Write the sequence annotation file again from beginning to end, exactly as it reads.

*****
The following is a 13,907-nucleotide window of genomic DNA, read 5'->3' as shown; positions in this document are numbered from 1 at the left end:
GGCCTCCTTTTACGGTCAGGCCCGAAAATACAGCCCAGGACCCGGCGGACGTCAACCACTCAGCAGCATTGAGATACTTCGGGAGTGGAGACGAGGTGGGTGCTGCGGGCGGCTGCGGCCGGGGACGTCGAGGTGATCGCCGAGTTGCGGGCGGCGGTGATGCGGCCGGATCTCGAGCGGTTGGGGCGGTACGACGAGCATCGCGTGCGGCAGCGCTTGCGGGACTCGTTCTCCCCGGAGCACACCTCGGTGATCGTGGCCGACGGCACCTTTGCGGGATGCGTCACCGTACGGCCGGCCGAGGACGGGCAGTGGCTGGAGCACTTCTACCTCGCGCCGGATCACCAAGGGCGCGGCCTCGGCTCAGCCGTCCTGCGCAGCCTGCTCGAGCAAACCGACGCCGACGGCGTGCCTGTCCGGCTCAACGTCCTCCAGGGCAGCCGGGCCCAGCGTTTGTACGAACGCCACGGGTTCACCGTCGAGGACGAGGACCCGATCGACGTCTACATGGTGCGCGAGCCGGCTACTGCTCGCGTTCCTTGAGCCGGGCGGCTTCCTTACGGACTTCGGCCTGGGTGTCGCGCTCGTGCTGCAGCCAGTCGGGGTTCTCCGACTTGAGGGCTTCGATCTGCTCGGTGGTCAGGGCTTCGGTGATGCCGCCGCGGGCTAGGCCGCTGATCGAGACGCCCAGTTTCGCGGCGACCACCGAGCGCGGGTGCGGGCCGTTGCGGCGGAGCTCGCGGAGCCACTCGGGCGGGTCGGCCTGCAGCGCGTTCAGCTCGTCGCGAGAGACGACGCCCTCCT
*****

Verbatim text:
The following is a 13,907-nucleotide window of genomic DNA, read 5'->3' as shown; positions in this document are numbered from 1 at the left end:
GGCCTCCTTTTACGGTCAGGCCCGAAAATACAGCCCAGGACCCGGCGGACGTCAACCACTCAGCAGCATTGAGATACTTCGGGAGTGGAGACGAGGTGGGTGCTGCGGGCGGCTGCGGCCGGGGACGTCGAGGTGATCGCCGAGTTGCGGGCGGCGGTGATGCGGCCGGATCTCGAGCGGTTGGGGCGGTACGACGAGCATCGCGTGCGGCAGCGCTTGCGGGACTCGTTCTCCCCGGAGCACACCTCGGTGATCGTGGCCGACGGCACCTTTGCGGGATGCGTCACCGTACGGCCGGCCGAGGACGGGCAGTGGCTGGAGCACTTCTACCTCGCGCCGGATCACCAAGGGCGCGGCCTCGGCTCAGCCGTCCTGCGCAGCCTGCTCGAGCAAACCGACGCCGACGGCGTGCCTGTCCGGCTCAACGTCCTCCAGGGCAGCCGGGCCCAGCGTTTGTACGAACGCCACGGGTTCACCGTCGAGGACGAGGACCCGATCGACGTCTACATGGTGCGCGAGCCGGCTACTGCTCGCGTTCCTTGAGCCGGGCGGCTTCCTTACGGACTTCGGCCTGGGTGTCGCGCTCGTGCTGCAGCCAGTCGGGGTTCTCCGACTTGAGGGCTTCGATCTGCTCGGTGGTCAGGGCTTCGGTGATGCCGCCGCGGGCTAGGCCGCTGATCGAGACGCCCAGTTTCGCGGCGACCACCGAGCGCGGGTGCGGGCCGTTGCGGCGGAGCTCGCGGAGCCACTCGGGCGGGTCGGCCTGCAGCGCGTTCAGCTCGTCGCGAGAGACGACGCCCTCCT